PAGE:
• There was prior bleeding, and the patient is now
in shock (unconscious, confused, pale).
When treating an individual who is in obvious
shock from bleeding wounds, hemorrhage control
should be the first priority, before fluid resuscitation.
Effective hemorrhage control does not stop with the
initial tourniquet application. The military experience with tourniquets has provided some key teaching
points about their use:
• Waiting too long to place a tourniquet is a mistake.
• Tourniquets should be applied just proximal to
the site of the severe bleeding and never placed
directly over a joint.
• Tourniquets should be tightened as necessary to
stop bleeding from the distal injury.
•If bleeding is not controlled with one tourniquet,
a second tourniquet should be applied just proximal to the first.
• The need for a second tourniquet is especially applicable when applying tourniquets to generously
sized lower extremities.
• The purpose of tourniquets is to stop arterial bleeding. If a distal pulse is still present, the tourniquet
should be tightened or a second tourniquet applied
just proximal to the first, and the pulse should be
•If a tourniquet is used, it should be an effective
arterial tourniquet and not an ineffective venous
tourniquet, as use of the latter can increase bleeding.
•Casualties with tourniquets in place should be
rechecked periodically to ensure that the tourniquet is still working and that hemorrhage is
•Pulses distal to every tourniquet should be
•Correctly applied tourniquets can cause significant pain, but this pain does not signify that the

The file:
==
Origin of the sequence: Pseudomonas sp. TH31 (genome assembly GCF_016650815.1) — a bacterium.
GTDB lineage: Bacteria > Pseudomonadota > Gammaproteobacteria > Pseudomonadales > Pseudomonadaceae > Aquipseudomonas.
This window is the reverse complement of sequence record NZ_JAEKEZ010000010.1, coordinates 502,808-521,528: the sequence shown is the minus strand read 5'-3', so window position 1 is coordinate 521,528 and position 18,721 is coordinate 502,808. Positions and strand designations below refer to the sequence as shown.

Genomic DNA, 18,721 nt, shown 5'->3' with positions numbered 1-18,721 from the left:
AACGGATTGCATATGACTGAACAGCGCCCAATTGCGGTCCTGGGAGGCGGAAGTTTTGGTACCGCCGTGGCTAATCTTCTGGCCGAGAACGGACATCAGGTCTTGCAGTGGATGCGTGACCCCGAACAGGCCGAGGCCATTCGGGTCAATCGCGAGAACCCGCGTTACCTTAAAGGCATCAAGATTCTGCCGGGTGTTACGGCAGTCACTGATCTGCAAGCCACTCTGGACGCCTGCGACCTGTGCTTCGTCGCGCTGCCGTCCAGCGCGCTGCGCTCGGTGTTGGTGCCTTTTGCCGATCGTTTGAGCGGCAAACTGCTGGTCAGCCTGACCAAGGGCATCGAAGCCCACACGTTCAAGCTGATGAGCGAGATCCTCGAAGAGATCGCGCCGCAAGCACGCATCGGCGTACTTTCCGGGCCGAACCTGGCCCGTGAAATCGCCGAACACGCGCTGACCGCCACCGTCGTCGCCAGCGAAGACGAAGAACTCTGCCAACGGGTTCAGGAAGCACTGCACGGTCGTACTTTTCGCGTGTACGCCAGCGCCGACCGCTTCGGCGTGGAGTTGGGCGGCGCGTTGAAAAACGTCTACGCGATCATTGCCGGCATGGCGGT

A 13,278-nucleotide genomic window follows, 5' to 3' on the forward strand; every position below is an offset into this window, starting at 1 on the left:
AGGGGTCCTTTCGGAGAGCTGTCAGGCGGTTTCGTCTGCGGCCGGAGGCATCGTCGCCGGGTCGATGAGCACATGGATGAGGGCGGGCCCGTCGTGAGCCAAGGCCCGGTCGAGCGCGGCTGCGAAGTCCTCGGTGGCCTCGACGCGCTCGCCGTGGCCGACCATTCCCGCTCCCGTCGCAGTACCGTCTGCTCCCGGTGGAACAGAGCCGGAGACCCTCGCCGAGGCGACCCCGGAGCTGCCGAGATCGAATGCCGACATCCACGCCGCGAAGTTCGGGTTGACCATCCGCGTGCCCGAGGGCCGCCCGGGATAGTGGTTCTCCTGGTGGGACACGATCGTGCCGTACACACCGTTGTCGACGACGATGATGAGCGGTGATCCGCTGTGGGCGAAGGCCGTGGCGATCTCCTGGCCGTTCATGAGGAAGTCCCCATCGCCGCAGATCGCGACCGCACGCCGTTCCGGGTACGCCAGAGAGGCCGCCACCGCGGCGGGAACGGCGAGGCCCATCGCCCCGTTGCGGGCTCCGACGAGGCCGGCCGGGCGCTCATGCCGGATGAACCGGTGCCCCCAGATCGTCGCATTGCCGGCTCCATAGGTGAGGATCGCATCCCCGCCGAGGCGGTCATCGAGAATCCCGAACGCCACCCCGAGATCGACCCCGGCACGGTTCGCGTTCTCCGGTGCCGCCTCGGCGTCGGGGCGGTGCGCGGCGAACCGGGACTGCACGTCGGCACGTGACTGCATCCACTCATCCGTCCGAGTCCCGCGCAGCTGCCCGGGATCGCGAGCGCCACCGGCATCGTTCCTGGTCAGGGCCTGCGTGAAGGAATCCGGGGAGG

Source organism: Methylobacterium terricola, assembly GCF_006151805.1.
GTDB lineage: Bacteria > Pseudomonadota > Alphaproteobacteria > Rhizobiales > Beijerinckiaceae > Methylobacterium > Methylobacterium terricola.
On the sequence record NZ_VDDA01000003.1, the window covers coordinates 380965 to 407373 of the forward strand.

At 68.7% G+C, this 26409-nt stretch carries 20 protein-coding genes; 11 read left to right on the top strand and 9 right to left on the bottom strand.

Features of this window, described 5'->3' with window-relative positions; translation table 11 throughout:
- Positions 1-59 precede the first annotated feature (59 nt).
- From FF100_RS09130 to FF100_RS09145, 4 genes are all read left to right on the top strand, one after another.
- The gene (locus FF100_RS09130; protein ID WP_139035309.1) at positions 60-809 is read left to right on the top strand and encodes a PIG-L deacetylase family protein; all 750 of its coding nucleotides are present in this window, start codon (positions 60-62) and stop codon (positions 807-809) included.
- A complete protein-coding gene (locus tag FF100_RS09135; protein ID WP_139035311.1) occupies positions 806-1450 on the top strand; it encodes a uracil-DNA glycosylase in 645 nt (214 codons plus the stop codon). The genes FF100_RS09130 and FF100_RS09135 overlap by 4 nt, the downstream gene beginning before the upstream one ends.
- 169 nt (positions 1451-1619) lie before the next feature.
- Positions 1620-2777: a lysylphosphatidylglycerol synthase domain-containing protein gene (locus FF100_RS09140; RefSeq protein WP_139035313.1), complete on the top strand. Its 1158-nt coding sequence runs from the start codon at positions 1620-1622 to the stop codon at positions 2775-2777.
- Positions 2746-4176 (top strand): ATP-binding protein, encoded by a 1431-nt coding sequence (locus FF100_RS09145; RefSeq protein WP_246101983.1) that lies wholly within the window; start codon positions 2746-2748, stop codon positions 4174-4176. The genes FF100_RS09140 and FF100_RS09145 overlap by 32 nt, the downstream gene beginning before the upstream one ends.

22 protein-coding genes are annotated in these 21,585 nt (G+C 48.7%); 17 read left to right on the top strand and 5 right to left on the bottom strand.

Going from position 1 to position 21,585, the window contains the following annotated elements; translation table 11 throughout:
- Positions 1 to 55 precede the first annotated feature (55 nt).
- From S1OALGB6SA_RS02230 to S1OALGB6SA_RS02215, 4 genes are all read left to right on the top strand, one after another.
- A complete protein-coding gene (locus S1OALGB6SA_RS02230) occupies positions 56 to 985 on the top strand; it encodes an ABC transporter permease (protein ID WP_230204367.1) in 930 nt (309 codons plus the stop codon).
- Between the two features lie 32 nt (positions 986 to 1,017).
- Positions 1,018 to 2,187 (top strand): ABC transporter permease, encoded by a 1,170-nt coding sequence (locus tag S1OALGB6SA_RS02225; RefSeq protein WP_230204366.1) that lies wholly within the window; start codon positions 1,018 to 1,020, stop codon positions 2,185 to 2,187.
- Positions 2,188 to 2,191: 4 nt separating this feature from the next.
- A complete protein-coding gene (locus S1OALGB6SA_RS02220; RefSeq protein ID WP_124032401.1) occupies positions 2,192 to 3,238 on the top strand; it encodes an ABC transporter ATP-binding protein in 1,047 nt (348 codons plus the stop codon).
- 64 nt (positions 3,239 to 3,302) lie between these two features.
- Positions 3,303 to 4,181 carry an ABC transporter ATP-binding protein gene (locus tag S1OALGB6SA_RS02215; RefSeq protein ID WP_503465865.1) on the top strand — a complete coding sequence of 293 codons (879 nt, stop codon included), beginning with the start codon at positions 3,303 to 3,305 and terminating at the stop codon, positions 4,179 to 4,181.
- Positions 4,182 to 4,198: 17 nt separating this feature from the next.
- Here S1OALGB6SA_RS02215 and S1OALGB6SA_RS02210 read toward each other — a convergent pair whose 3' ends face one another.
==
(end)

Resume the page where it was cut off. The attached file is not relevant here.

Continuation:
tourniquet has been applied incorrectly or that it
should be removed.
• Pain should be managed with analgesics as appropriate, but not for patients in shock.
Mistakes regarding tourniquets include the
•Not having an effective commercial tourniquet
•Not using a tourniquet when one should be used
• Using a tourniquet for minimal or minor bleeding
when one should not be used
•Putting the tourniquet on too proximally
• Not making the tourniquet tight enough to effectively stop the bleeding
•Not using a second tourniquet if needed
• Waiting too long to put the tourniquet on
• Not reevaluating the tourniquet’s effectiveness
•Periodically loosening the tourniquet to allow
blood flow into the injured extremity
The time when a tourniquet is applied should always
be noted on the individual’s body, customarily by writ-
ing the letter T on the person’s forehead, along with
the time that it was tightened. This notation should be
done with an indelible ink marker to ensure that this
important information does not wash or wipe off. The
Commercial windlass-type tourniquets should be used in the
prehospital setting for the control of significant extremity
hemorrhage when direct pressure is ineffective or impractical….